The next time a scholar of early modern Europe tells you that they don’t look to the Folger as their research home because they don’t work on Shakespeare, you might gently suggest that there are other parts of the Folger’s collection that may be relevant to their work. Chances are, if they work on any topic involving literature, religion, history, or culture from between 1450 to 1750 in Western Europe, the Folger has material for them.
Most scholars realize that a collection of rare books as large and varied as the Folger’s must have come from a number of sources. But fewer realize the range of former libraries and collected materials that now make up holdings of the Folger Shakespeare Library. What follows offers a brief description and the name or term associated with several of the most prominent (mostly) printed book collections that make up a substantial part of the whole. As such, these named collections serve as a kind of “librarian’s short-hand” for getting a researcher up to speed on a particular topic or area of research.
Not all titles related to a given topic or subject area will be associated with a former owner, of course, since we are constantly acquiring new materials. The Folger collection-development philosophy, however, is to build its collections from areas of strength, so we actively seek out titles that relate to and complement these areas (among many others).
The Shakespeare Collection (often found abbreviated as Sh.Col.)
The core of the Folger collection is, of course, those Shakespeare-related materials mostly collected by Henry Clay and Emily Jordan Folger themselves. These include the First Folios (all purchased before 1928), originally numbered 1 to 79 (the re-evaluation of three separately bound folios have increased the count to 82), and almost 200 early quarto printings of individual plays.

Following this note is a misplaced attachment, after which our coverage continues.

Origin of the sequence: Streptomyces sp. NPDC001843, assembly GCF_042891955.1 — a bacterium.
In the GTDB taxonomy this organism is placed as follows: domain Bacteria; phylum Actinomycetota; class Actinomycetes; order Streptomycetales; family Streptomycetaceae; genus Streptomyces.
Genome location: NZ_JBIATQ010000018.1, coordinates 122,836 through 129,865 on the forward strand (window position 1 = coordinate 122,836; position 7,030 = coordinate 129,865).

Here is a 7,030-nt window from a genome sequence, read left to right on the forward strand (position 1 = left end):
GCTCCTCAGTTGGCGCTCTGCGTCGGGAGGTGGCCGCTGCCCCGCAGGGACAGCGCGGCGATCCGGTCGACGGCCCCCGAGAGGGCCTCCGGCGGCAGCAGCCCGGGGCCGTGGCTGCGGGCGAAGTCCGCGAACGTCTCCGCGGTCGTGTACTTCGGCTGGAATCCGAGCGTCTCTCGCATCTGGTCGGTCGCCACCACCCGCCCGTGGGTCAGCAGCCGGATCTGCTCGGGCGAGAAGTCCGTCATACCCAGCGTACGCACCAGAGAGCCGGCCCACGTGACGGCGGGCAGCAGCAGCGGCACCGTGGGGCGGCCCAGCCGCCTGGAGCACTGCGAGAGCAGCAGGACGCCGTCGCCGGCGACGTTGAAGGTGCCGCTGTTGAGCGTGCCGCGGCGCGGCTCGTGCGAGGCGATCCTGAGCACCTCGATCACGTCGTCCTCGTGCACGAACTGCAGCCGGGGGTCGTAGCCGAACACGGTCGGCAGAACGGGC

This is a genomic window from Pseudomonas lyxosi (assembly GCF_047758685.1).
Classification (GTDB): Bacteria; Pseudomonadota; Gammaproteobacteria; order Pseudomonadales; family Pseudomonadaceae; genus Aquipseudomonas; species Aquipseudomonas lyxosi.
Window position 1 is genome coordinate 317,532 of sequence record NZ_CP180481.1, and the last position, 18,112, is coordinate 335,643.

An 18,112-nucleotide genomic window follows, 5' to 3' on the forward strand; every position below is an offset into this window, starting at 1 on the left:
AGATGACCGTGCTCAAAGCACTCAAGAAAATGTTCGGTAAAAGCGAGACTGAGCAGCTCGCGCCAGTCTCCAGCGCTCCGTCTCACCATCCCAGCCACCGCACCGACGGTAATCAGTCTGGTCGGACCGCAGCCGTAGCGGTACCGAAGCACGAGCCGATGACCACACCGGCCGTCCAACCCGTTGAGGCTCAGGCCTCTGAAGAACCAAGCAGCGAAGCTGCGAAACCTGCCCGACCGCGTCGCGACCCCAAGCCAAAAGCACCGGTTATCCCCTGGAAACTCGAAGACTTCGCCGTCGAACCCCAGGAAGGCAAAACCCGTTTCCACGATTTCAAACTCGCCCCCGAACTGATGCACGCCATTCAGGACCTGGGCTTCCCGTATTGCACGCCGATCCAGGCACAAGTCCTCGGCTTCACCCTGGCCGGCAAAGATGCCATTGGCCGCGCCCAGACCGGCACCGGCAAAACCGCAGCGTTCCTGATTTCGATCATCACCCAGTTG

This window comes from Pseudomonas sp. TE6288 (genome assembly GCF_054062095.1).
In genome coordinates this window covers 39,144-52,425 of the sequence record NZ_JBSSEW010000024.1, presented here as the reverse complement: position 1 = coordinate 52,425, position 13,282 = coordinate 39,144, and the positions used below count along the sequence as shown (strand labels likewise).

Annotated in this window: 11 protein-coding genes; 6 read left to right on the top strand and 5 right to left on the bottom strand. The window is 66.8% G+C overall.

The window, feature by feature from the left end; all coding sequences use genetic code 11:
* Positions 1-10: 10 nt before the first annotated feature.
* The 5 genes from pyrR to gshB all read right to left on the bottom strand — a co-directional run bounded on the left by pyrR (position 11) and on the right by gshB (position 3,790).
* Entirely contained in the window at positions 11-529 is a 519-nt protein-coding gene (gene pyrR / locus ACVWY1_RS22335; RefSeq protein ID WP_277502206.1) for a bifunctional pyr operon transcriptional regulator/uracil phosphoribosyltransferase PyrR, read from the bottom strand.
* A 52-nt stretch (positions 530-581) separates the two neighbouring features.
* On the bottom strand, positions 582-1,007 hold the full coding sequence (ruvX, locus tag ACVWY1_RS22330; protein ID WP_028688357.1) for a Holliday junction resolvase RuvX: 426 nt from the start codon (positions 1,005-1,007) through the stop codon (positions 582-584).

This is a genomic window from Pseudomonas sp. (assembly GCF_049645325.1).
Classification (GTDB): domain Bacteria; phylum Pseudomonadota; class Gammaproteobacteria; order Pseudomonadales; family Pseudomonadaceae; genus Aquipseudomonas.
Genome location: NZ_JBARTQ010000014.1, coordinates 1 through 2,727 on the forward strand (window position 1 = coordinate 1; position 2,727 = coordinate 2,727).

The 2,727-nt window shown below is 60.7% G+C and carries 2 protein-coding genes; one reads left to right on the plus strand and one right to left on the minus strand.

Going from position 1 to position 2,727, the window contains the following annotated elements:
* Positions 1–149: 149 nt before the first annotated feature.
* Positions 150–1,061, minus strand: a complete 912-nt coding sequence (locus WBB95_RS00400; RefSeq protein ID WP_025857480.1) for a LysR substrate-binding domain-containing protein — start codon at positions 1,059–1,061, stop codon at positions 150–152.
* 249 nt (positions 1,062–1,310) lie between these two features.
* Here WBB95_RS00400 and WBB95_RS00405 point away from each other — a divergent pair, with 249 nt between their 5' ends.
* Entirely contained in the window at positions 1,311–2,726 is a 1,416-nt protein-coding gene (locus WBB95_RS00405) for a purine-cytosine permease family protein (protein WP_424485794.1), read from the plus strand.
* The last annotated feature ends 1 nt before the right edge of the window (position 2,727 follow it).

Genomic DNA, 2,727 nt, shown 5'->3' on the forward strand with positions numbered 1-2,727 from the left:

But also important for the ability to tell the story of Shakespeare’s influence on literature and the stage are the multi-volume sets of Shakespeare’s works edited by eighteenth- and nineteenth-century scholars. These make up most of the linear feet of the Folger’s “Sh.Col.,” or Shakespeare Collection (pronounced “shuh-CALL”). A continuously growing part of Sh.Col. comprises modern translations of Shakespeare; in fact, we actively support this work through Folger fellowships. Another growth area in the Sh.Col. collection is the many student editions of Shakespeare. These range from Charles and Mary Lamb’s famous Tales from Shakespeare to the latest classroom examples and are ripe for scholars of education to explore.
In 1938, the Folger’s rare book collection more than doubled in number with the addition of some 11,000 volumes previously owned by the barrister Sir Robert Leicester Harmsworth, including over sixty titles printed by Wynken de Worde and a 1477 Canterbury Tales printed by William Caxton. But Harmsworth did not confine his rare book collecting to literature, and the collection also includes over 1,000 sermons, ranging in date from the reign of Henry VIII through the seventeenth-century, and over 400 interpretations of English law’s place in the commonwealth from Littleton to Coke and Bacon through Lilburne and Prynne. Arguments in utramque partem on a number of contemporary debates involving parliament, international trade, and church history are also very well represented. Obtaining his books widened the Folger collection’s focus to all of English civilization from the beginning of printing to 1640.
Stickelberger Collection of Reformation Tracts
England wasn’t at the intellectual or cultural center of Europe, and the revolution of print flourished earlier elsewhere. The texts of the early Reformation are represented by the Emmanuel Stickelberger collection of around 700 works from sixteenth-century Europe. Early works/editions of Martin Luther are very well represented, with some 180 titles, especially of his vernacular sermons and treatises. Many other Reformers are also present, especially Swiss and German. Scholars will also find substantial caches of Calvin, Bullinger, Bucer, Zwingli, and Erasmus. As with many collections at the Folger, the Stickelberger sales catalog and additional acquisition correspondence files are available for consultation.